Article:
The Relationship Between Vocational Self-Concept Crystallization, Ego-Identity Status, and Occupational Indecision, as Mediated by Rational or Experiential Processing

Jeffrey R. Landine


The cognitive information processing model provides a useful way of looking at career decision-making but lacks a body of empirical evidence to support the specific processes that make possible the effective use of information about self and the world of work. The research described here sought to identify the role of an experiential or rational thinking style in moderating the development of vocational self-concepts and a vocational identity. As suggested by the literature, crystallized vocational self-concepts and identity achievement were positively correlated with decreased career indecision. A significant positive correlation was found for both rational and experiential thinking and vocational self-concept crystallization. Moderate but significant negative correlations were found for rational and experiential thinking and career indecision. The results suggest that both thinking styles have an impact on the development of vocational self-concepts and vocational identity and that they have a mediating effect on the relationship between vocational self-concept development and career indecision.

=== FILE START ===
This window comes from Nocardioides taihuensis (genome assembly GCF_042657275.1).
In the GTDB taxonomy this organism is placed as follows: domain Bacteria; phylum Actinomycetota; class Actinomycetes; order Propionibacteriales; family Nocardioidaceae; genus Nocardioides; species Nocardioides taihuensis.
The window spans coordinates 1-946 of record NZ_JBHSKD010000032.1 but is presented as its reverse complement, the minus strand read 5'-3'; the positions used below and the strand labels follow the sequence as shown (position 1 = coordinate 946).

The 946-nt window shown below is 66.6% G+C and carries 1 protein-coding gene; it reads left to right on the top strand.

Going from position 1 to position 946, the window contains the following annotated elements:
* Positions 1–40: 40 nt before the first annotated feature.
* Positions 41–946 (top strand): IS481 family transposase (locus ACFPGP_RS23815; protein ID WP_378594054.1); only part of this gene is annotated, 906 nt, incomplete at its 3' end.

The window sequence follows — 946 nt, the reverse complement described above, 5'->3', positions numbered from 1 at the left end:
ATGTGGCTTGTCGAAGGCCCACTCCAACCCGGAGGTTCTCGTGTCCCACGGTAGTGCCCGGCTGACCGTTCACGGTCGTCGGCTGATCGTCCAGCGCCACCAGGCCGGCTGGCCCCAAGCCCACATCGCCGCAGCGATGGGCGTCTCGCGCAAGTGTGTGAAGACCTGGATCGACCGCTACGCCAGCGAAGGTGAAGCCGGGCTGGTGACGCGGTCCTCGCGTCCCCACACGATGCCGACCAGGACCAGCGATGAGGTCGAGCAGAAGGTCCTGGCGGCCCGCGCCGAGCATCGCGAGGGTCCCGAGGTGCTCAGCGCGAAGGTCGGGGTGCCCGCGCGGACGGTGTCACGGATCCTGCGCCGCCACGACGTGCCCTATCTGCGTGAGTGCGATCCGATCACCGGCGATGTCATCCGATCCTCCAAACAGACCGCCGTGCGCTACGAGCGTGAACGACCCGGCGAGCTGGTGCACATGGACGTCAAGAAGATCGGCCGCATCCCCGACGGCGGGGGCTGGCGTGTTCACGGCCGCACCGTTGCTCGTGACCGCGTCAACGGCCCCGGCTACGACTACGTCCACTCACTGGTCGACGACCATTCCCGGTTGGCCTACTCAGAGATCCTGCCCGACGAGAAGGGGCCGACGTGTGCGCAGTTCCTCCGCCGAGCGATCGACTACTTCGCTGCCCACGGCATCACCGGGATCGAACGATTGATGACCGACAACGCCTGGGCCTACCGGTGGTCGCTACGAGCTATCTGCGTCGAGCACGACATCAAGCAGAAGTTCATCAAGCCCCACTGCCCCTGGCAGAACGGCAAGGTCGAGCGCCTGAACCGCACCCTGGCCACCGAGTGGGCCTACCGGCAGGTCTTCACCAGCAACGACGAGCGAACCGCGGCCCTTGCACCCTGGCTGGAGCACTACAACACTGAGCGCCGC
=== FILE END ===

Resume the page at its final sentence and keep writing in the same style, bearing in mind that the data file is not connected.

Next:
Career Counselling; Career Development

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